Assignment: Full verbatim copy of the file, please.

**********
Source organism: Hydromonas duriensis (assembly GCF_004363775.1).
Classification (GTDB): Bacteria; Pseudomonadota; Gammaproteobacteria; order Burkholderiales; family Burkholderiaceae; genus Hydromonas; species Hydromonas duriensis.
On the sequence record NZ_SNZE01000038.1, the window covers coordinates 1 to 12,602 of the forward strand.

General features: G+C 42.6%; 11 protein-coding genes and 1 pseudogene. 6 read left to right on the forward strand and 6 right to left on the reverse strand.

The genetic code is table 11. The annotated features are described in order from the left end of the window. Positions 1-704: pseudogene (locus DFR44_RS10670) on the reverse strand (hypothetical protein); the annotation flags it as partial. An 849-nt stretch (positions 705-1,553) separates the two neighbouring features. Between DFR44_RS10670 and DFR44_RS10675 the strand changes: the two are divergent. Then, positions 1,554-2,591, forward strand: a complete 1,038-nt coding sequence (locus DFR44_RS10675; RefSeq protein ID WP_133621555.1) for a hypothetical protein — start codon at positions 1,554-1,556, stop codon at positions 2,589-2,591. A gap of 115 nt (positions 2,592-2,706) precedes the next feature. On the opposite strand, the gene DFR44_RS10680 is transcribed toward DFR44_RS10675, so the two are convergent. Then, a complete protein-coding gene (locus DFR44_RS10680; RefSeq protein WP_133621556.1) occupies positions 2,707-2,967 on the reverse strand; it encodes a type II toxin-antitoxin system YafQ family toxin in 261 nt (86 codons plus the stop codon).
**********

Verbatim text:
Source organism: Hydromonas duriensis (assembly GCF_004363775.1).
Classification (GTDB): Bacteria; Pseudomonadota; Gammaproteobacteria; order Burkholderiales; family Burkholderiaceae; genus Hydromonas; species Hydromonas duriensis.
On the sequence record NZ_SNZE01000038.1, the window covers coordinates 1 to 12,602 of the forward strand.

General features: G+C 42.6%; 11 protein-coding genes and 1 pseudogene. 6 read left to right on the forward strand and 6 right to left on the reverse strand.

The genetic code is table 11. The annotated features are described in order from the left end of the window. Positions 1-704: pseudogene (locus DFR44_RS10670) on the reverse strand (hypothetical protein); the annotation flags it as partial. An 849-nt stretch (positions 705-1,553) separates the two neighbouring features. Between DFR44_RS10670 and DFR44_RS10675 the strand changes: the two are divergent. Then, positions 1,554-2,591, forward strand: a complete 1,038-nt coding sequence (locus DFR44_RS10675; RefSeq protein ID WP_133621555.1) for a hypothetical protein — start codon at positions 1,554-1,556, stop codon at positions 2,589-2,591. A gap of 115 nt (positions 2,592-2,706) precedes the next feature. On the opposite strand, the gene DFR44_RS10680 is transcribed toward DFR44_RS10675, so the two are convergent. Then, a complete protein-coding gene (locus DFR44_RS10680; RefSeq protein WP_133621556.1) occupies positions 2,707-2,967 on the reverse strand; it encodes a type II toxin-antitoxin system YafQ family toxin in 261 nt (86 codons plus the stop codon).